Review: The Red Wolf Conspiracy
I came across THE RED WOLF CONSPIRACY for the first time a few months ago at the library. It caught my eye because the cover was striking, the title intriguing, and it had some good quotes from people I actually recognized. At the time, I was in the middle of another novel and ended up forgetting about the encounter. Interestingly enough, I was given the chance by our illustrious Overlords to once again get this book in my hands, and this time to say something about it.
CONSPIRACY is the first in a planned trilogy (of course, it IS fantasy after all…) of books by Robert V. S. Redick and is his debut novel as a published author. As such, I expected going in that there would be some decent world-building, a fairly direct plot, possibly some good characters, and more than likely some horrible “new author” errors that would make the experience a less-than-shining example of perfection.
Of course, that’s exactly what I found.
Pazel Pathkendle seems to be the main character of the story. An orphan of sorts that makes his life as a tarboy on ships from the Kingdom of Arqual, Pazel has lived and worked as he made his way from one great vessel to the next. (Think old-school, pirates, cannons, bilge rats.) He hails from a small country and everyone instantly hates him for it. His father was a captain before disappearing from Pazel’s life, though it seems like just about everyone the boy talks to has heard about his father, the traitor. Another reason to hate or suspect him. Eventually, Pazel finds himself hired onto the Chathrand, the last of a fleet of massive ships made long ago, on which sails the peace-offering bride of the Arquali kingdom to their enemies from Mzithrin, Thasha Isiq.
Emperors, rulers, mad-men, kings, Benegeserit-like nuns, Brownies (though not named as such), and yes even a sentient rat or two, take part in this fairly straight-forward story that has come together after four decades of Arquali planning and intrigue. (Why so long? Honestly, I’m not quite sure. Yes, even AFTER reading the whole thing.) The Arqualis and the Mzithrins finally want peace. Or do they? Certainly not everyone does. And thus, comes the story to us.
The first few pages easily passed my test. Redick writes fluidly and with great control. He pulls you into the world of Pazel and his friends and we’re instantly transported into his world of ship-life. Though quickly, on comes the world-building. For the most part, this is handled decently-well. There are certainly long passages of semi-pertinent information, great chunks of history passed onto the reader, and several sufficiently-long-that-they-bothered-me bits of dialogue that would have made the book much more difficult to get through if the writing hadn’t been quite so good. After forty-five pages (ten percent, my typical allowance for a new author) it hadn’t really caught my interest, and I probably would have given up on it right then if I hadn’t been reading it for a review. But I persevered. Jogging through mid-scene jumps in character perspective, slogging down significant summaries of interim story, and even past being addressed directly as a reader several times (this is almost an unforgivable sin in my book). The characters seemed pretty one-dimensional, mostly due to the fact that we spend so little time getting to know them because the dang pacing of the story is so fast, and because of this I repeatedly found myself asking, “So what?”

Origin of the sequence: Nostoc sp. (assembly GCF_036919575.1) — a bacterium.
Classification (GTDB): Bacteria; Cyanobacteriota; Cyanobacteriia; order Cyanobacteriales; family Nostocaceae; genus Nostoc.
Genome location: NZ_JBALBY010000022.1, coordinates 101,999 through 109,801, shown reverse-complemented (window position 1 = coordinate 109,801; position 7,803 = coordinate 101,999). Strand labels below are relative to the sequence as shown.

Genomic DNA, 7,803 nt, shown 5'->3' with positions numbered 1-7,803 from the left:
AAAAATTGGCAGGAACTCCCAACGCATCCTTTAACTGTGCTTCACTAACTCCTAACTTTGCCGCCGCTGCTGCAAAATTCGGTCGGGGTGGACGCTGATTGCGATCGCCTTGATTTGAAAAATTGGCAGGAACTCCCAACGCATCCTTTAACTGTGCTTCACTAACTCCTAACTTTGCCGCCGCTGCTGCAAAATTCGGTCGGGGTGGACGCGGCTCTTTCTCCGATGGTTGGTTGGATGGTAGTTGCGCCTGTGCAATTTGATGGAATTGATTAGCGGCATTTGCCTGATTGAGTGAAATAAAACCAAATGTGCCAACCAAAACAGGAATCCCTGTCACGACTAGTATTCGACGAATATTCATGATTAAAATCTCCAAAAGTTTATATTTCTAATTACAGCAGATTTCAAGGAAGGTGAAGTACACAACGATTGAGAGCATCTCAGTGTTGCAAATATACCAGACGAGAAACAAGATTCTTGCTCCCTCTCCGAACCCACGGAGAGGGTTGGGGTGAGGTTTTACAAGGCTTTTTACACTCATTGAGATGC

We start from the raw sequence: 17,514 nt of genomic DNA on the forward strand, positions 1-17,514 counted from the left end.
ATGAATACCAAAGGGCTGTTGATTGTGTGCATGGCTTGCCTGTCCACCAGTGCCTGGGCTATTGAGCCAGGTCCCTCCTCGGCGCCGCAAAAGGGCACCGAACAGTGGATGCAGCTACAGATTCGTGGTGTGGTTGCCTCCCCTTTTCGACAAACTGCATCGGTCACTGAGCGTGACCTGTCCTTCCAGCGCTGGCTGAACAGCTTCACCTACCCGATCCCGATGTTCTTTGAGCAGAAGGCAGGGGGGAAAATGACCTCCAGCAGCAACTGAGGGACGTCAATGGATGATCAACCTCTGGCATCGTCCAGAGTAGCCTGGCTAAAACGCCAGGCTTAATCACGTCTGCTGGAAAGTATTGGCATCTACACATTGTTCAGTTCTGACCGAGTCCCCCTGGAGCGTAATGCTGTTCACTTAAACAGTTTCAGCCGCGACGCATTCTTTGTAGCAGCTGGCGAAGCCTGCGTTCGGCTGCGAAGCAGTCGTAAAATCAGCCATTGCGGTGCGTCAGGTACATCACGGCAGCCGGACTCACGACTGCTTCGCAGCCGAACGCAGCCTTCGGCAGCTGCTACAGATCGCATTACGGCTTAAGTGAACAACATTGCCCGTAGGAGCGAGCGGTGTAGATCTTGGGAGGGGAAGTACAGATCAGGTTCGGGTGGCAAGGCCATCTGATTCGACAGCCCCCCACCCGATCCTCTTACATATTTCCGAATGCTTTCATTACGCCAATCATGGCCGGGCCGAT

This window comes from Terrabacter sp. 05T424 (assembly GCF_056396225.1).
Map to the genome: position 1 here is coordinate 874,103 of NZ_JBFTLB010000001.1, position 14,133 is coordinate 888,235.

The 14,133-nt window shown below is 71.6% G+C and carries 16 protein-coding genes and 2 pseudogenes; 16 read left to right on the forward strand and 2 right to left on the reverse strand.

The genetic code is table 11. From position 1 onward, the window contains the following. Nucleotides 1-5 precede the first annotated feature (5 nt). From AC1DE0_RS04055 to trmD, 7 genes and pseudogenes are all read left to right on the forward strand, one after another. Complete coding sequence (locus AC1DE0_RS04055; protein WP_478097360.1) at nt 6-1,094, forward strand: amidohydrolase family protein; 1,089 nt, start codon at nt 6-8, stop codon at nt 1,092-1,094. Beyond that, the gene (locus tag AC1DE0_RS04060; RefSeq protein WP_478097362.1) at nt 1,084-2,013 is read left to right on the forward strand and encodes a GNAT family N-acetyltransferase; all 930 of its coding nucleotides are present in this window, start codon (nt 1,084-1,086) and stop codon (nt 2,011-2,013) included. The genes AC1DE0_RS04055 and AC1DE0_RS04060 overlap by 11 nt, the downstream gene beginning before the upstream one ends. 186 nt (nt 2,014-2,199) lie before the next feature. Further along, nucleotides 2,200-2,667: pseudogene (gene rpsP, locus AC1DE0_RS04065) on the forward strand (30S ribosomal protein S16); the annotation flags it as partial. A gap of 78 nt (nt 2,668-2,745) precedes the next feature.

In the end? There were definitely parts of CONSPIRACY that I liked. There were a few “Yes, finally!” moments that came…and quickly passed. The ending left a whole lot to be desired, skewing from the Chathrand completely, wandering through lots of extra world-building touches, and then devolving into about fifty pages of confession and explanation. Though the tale was very fast-paced and had some great potential, the execution was bad enough that I don’t think I can recommend the book very heartily. Lots of good reviews have been garnered by Conspiracy , focusing mostly on Redick’s great world-building, which is good but not spectacular–being mostly a bunch of single pieces and not one interlocking puzzle-riffic whole. (You didn’t know that was a word, did you? Now you do.) If you’re looking for the “Ooh! Aah!” factor more than a story/character-oriented tale, this may just be the book for you. But it wasn’t for me.
I can’t emphasize enough though just how much I liked his writing/words/language. It really did pull me in and drag me along. If Redick’s story had just been put together better, presented better, I could easily see myself liking this book. My suggestion would be to skip this one and try picking him back up again after he’s written a few more. Maybe he’ll have learned the whole trade a bit better by then. We can only hope.
Recommended age: 14 and up
Language: Little to none that I remember
Violence: Very little until the end and then some but not heavy, just…surprising
Sex: Discretely addressed in a few conversations/situations, mild